Nor is there the slightest foundation millions in the United Empire, withfor the opinion which is sometimes out taking into view the probable cul. entertained, even by well-informed tivation of the fifteen millions of acres persons, that, such is the magnitude of of waste lands not yet reclaimed, or our manufacturing population, that the probable improvements in agri. the supply of the country with foreign culture, which, especially by the ingrain has been, or soon will become a troduction of draining, may be reasonmatter of necessity, and that the evils ably expected to add at least a half to which have now been described, how the assumed estimate of two quarters, ever great, are unavoidable. It ap- or four bolls to an acre. Nothing, pears, from the table quoted below, therefore, seems more reasonable than that there were, in 1827, 46,500,000 to hold that the British Islands contain arable acres cultivated in Great Bri. within themselves the means of maintain and Ireland, and 15,000,000 un- taining in comfort at least triple their cultivated, but capable of improve- present population; and, consequentment, being, as nearly as possible, two ly, all arguments drawn from the sup. acres under cultivation to each inha. posed impossibility of adequately mainbitant. The average produce of each taining our population from our own cultivated acre may be taken in grain, agricultural produce, or of the inhabit. or other subsistence equally or more ants soon approaching the limits as. nutritious than grain, at two quarters. signed to the increasing subsistence,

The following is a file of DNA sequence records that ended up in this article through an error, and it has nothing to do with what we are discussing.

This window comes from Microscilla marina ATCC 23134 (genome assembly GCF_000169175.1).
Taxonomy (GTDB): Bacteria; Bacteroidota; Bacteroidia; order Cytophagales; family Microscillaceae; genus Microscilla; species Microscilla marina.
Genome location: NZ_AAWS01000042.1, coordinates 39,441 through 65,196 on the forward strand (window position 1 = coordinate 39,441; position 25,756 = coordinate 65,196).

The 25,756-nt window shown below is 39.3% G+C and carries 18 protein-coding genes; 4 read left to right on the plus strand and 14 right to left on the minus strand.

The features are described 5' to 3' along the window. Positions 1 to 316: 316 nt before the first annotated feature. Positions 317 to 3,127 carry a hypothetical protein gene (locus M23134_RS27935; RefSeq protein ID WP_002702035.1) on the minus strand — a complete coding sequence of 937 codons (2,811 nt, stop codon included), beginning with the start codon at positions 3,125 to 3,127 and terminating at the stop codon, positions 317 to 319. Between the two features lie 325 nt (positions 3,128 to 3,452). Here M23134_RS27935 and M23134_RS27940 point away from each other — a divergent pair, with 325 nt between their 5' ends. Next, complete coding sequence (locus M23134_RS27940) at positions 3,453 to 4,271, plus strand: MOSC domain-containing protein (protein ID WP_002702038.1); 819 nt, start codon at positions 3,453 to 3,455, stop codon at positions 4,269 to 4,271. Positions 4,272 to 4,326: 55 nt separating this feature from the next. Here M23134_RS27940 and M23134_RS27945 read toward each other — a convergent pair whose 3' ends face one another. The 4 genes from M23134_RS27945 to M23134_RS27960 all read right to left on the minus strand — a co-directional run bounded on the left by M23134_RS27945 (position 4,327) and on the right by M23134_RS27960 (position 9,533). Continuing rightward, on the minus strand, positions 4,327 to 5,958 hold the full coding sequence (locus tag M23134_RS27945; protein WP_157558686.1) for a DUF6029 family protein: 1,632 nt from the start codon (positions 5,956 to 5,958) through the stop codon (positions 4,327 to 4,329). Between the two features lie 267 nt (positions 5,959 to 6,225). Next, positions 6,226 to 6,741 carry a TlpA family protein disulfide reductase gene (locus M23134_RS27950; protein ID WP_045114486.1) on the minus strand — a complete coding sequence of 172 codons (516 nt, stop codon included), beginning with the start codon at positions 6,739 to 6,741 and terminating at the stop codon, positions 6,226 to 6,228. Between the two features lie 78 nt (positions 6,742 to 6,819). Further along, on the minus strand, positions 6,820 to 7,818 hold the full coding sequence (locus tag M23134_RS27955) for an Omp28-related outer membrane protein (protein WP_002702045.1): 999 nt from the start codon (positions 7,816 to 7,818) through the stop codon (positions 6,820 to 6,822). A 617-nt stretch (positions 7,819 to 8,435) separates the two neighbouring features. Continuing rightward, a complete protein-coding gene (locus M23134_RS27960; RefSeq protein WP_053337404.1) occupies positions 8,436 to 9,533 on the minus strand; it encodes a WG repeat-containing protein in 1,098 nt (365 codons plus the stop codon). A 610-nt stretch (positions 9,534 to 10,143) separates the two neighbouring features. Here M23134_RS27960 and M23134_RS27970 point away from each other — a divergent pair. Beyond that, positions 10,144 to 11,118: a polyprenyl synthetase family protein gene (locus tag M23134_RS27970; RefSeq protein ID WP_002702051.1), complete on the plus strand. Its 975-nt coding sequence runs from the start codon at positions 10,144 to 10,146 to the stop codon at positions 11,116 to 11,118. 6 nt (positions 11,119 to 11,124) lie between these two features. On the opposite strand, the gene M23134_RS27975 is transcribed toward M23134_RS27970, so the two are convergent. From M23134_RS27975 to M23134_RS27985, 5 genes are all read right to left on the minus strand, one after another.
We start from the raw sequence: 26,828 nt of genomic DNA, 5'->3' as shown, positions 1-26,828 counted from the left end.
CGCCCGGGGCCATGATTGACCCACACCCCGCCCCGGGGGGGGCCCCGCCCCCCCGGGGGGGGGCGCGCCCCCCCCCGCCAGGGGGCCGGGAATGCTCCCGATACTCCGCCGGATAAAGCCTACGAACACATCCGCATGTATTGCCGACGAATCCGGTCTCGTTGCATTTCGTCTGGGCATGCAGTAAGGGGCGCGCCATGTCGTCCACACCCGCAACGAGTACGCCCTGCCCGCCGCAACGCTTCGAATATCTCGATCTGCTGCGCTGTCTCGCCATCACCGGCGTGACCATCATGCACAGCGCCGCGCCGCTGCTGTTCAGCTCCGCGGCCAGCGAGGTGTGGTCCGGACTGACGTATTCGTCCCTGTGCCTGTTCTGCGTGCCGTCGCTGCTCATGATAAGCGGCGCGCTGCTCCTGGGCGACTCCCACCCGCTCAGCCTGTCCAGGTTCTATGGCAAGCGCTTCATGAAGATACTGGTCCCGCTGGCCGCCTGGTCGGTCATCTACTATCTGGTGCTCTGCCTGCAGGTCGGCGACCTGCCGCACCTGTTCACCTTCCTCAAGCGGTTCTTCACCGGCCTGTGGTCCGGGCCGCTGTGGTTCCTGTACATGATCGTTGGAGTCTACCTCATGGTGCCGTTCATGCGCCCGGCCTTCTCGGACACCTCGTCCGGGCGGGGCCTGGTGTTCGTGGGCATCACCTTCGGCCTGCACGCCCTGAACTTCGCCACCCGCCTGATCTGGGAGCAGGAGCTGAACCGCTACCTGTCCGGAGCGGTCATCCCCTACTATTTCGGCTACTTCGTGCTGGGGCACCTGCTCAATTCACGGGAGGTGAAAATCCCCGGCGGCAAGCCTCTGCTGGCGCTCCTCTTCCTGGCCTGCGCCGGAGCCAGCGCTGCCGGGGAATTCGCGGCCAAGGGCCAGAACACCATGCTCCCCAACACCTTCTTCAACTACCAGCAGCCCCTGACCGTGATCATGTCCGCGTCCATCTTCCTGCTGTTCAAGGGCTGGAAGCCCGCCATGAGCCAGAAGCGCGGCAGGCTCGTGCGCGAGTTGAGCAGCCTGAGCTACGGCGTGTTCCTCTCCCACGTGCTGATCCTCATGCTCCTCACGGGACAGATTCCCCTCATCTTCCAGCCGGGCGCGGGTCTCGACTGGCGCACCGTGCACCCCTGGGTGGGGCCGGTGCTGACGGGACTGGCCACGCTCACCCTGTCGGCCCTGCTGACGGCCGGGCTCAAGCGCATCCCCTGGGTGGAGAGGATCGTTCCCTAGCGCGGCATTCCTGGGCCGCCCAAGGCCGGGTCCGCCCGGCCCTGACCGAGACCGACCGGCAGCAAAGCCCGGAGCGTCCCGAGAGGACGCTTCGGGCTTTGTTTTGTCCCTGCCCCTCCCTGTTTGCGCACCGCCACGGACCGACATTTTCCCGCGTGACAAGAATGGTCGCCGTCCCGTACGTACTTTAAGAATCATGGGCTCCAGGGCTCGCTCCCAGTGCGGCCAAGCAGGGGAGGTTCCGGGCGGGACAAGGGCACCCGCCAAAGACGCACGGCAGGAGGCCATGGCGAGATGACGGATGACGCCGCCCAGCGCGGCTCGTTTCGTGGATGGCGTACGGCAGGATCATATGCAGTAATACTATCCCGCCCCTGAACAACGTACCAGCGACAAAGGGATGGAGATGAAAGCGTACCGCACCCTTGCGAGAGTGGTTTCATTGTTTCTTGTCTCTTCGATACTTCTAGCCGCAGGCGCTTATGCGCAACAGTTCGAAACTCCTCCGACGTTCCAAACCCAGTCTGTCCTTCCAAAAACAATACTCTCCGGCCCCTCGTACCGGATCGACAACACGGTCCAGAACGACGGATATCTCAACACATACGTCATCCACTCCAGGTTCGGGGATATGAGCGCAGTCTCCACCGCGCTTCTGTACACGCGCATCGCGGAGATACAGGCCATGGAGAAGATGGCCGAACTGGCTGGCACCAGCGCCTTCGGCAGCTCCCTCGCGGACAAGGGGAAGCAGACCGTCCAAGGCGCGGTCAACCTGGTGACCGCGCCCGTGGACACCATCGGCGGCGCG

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are perfectly chimerical and absurd. the kingdom, which at once becomes While, on the other hand, these facts available in the event of prices rising demonstrate that at least triple the to that level, and renders it almost amount of subsistence may be extract- impossible, at least when the foreign ed from the soil of the British Islands harbours are open, for them to rise which is at present obtained, and, con- much above it. Speculators purchase sequently, triple the vent for our up grain largely on the Continent durmanufactures obtained in the home ing years of plenty, and store them in market from that which is at present the British bonded warehouses, in anafforded, and which even now, in its ticipation of the rise of prices on the comparatively infantine state, takes first unfavourable season. There the off a hundred millions sterling worth ample store lies innocuous to the Briof our manufactures, being double the tish farmer during seasons of proamount of our whole foreign exports. sperity, when its aid is not required What, therefore, can be so unwise as by the British consumer ; but no to run the risk of injuring an interest sooner does the expected period of capable of such prodigious extension, adversity arrive than it issues forth and on which such enormous classes in vast quantities to avert the calaare dependent, which is, withal, en- mity, and diffuse the stream of plenty tirely within ourselves, and beyond through every village and hamlet in the reach of foreign jealousy or attack, the realm.Decisive proof was af. for one of far inferior amount, held by forded of this highly important effect an infinitely more precarious tenure, of the Corn Law during the last three and susceptible of a much less con- months, in the commencement of siderable extension ?